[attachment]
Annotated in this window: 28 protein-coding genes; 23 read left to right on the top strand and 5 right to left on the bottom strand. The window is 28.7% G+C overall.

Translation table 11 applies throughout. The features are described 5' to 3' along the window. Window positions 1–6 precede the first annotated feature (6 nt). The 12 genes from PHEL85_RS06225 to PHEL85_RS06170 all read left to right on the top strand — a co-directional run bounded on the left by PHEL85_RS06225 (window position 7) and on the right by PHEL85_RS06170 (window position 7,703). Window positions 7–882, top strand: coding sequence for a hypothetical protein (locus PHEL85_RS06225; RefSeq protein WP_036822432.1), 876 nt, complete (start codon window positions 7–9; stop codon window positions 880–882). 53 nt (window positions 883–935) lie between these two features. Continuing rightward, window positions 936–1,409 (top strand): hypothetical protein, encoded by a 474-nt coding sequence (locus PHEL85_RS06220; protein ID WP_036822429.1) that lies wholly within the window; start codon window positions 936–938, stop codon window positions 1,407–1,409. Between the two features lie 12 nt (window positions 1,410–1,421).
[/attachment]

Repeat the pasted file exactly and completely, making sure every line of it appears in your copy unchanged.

Annotated in this window: 28 protein-coding genes; 23 read left to right on the top strand and 5 right to left on the bottom strand. The window is 28.7% G+C overall.

Translation table 11 applies throughout. The features are described 5' to 3' along the window. Window positions 1–6 precede the first annotated feature (6 nt). The 12 genes from PHEL85_RS06225 to PHEL85_RS06170 all read left to right on the top strand — a co-directional run bounded on the left by PHEL85_RS06225 (window position 7) and on the right by PHEL85_RS06170 (window position 7,703). Window positions 7–882, top strand: coding sequence for a hypothetical protein (locus PHEL85_RS06225; RefSeq protein WP_036822432.1), 876 nt, complete (start codon window positions 7–9; stop codon window positions 880–882). 53 nt (window positions 883–935) lie between these two features. Continuing rightward, window positions 936–1,409 (top strand): hypothetical protein, encoded by a 474-nt coding sequence (locus PHEL85_RS06220; protein ID WP_036822429.1) that lies wholly within the window; start codon window positions 936–938, stop codon window positions 1,407–1,409. Between the two features lie 12 nt (window positions 1,410–1,421).